I woke up from victim consciousness. It was one of the most liberating transformations I’ve ever encountered. Here’s how it happened:
In the 90s I considered myself a gay activist. I wasn’t marching out in the streets in a lot in gay pride parades, but I was certainly in the mindset of fierce activism and had very strong viewpoints about the entire subject matter. I had no problem sharing those viewpoints. I thought of the white middle to upper class straight community as the enemy, the oppressor, the ignorant fools who were making my life and the lives of my gay, lesbian, and transgender brothers and sisters hell on earth.
It seemed like, around every corner, we were fighting a new fight – including finding ways to protect our community from gay-bashing and other violence, challenging the sodomy laws that made it illegal for gay people to have sex in many states up until the late 90s, to fighting for equal rights in the workplace and housing, to the fight for gay marriage.
It was no wonder I was angry and afraid. Everyday after grade school I would have to hide from gay-bashers whose source of entertainment was to corner me after school, physically attack me and then chase me home. My anger also came from the deficiency story instilled in me at a young age as I watched anti-gay protests on TV telling me that God hates me because I’m a fag and that I’m destined to burn in hell. I spent years working in the restaurant business being harassed by management everyday for being gay. I would go to parties and inevitably would have to leave once some drunk guy or group of people decided it would be fun to sit and call me names all night until I left.
I knew that these homophobic people were just ignorant and scared. But I wasn’t going to let their ignorance and fear trample over my rights as a US citizen – the right to be left alone…
I even went so far as to write a letter to the US Supreme Court begging the court to allow gay marriage. Three years later the court did just that. The activism by so many gay, lesbian and transgendered people has certainly made great strides.
But in the meantime, during all my activism something started to feel “off.” I had begun to explore non-dual awakening and self inquiry and it was changing the way I saw myself and the world. I saw that my activism was not coming from a place of empowerment. On the surface many activists portray power in their activist movements. But quite often the activism is coming from a collective trauma forced upon the LGBTQIA community. The trauma comes from growing up in a world that either hates you or wishes you weren’t here on earth. On top of trauma being a motivating force for much of my activism I was also motivated by my own deficiency stories. The message a young gay man or woman received from the world prior to recent years is “there is something fundamentally wrong with you.”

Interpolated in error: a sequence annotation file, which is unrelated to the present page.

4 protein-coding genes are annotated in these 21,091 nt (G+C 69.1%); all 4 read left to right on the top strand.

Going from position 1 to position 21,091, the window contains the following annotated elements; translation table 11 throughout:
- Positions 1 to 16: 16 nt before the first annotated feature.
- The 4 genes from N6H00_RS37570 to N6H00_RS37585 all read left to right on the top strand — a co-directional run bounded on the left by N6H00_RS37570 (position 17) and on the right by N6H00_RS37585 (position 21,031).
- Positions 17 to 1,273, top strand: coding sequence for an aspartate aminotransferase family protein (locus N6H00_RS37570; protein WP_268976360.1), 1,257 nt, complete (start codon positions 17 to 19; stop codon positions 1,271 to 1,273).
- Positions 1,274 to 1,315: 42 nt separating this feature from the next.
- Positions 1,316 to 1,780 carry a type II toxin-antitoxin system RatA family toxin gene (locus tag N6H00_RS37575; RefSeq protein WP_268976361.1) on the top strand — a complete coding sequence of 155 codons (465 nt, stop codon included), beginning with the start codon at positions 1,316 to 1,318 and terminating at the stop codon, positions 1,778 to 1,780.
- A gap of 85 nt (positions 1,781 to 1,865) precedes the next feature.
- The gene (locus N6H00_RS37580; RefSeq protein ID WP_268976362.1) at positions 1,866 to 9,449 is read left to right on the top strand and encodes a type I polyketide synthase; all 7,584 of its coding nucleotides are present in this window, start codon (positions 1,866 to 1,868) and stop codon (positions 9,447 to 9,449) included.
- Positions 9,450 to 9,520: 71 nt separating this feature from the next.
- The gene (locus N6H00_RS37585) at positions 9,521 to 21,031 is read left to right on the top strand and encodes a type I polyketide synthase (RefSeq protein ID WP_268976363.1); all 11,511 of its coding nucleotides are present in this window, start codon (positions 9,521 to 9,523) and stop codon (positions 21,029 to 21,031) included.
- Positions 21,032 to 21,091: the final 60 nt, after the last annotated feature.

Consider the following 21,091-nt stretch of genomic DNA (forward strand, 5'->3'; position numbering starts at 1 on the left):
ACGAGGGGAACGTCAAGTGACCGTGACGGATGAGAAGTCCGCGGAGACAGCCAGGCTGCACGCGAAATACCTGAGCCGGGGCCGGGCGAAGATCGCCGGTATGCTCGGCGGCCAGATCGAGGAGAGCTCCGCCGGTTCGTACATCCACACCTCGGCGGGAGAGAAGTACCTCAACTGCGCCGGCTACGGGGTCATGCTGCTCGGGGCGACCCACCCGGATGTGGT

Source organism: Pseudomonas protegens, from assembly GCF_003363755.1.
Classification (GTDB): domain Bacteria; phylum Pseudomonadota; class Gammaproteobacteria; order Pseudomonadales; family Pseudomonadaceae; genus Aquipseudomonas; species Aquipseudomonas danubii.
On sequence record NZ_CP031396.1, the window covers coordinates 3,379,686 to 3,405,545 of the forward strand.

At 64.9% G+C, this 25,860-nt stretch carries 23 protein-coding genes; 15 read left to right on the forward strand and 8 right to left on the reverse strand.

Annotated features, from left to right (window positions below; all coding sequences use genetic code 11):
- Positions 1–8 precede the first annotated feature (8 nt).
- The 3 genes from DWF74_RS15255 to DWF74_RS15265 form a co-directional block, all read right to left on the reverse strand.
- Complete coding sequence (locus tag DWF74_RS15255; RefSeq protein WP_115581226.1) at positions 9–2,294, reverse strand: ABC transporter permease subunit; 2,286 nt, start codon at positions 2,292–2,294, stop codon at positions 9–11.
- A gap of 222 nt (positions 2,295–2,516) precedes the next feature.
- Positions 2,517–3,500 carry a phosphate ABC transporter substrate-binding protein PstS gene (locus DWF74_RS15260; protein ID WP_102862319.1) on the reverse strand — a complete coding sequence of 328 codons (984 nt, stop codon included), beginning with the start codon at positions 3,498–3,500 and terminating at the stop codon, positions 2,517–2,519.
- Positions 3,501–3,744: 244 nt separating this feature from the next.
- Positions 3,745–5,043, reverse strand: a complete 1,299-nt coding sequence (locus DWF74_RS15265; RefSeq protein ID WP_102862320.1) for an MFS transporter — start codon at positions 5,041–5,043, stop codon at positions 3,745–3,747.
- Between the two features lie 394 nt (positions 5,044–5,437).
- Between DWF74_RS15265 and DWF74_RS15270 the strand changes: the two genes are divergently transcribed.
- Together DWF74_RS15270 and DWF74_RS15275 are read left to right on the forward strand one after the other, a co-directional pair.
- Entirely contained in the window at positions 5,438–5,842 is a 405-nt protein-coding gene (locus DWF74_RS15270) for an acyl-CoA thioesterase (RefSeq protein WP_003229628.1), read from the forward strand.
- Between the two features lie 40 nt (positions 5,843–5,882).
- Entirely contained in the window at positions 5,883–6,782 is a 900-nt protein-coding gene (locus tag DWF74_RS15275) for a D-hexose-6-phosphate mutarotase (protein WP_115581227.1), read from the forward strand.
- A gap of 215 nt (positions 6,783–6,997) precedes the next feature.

That didn’t make sense to me. I was a good kid with a kind heart who cared about people deeply. But society seemed to want to overlook that and reduce the entire value of me as a person down to who I sleep with or chose to love. So I fought the powers that be. But what I found along the way is that fighting when you are motivated by trauma and low self-esteem is much less effective than coming from confidence, peace, clarity, wisdom, fearlessness, and a true sense of who you really are. These attributes are infinitely more powerful because they do not come from victimhood.
You see, victim consciousness is disempowering. It comes from a false perception.
We cannot be made to feel like victims unless we allow others to define us in that way. Victimhood is a deficiency story, whether it feels real or not.
That is not intended to condone the atrocities that have been perpetrated by dominant majorities against minorities. But victim consciousness is an identity. It is not what we we truly are. It’s the identity we picked up along the way as we faced oppression. Victims are often beggars, believing on some level that they are in fact less valuable than other humans. The entire stance is ineffective. Many activists do not have a high enough sense of self or sense of empowerment to break out of victim consciousness and move into a more empowering way of addressing inequalities. Without breaking free of victim consciousness victims often self sabotage their attempts at fighting the perpetrators or oppressors. The victim consciousness is so deeply embedded into ego that it fights to stay alive, desperately clinging to the victim identity which disempowers them precisely because victims automatically give their power away and and play the underdog instead of moving through the victim mentality and finding a more mature and powerful voice that calls for action from a true and authentic place of empowerment.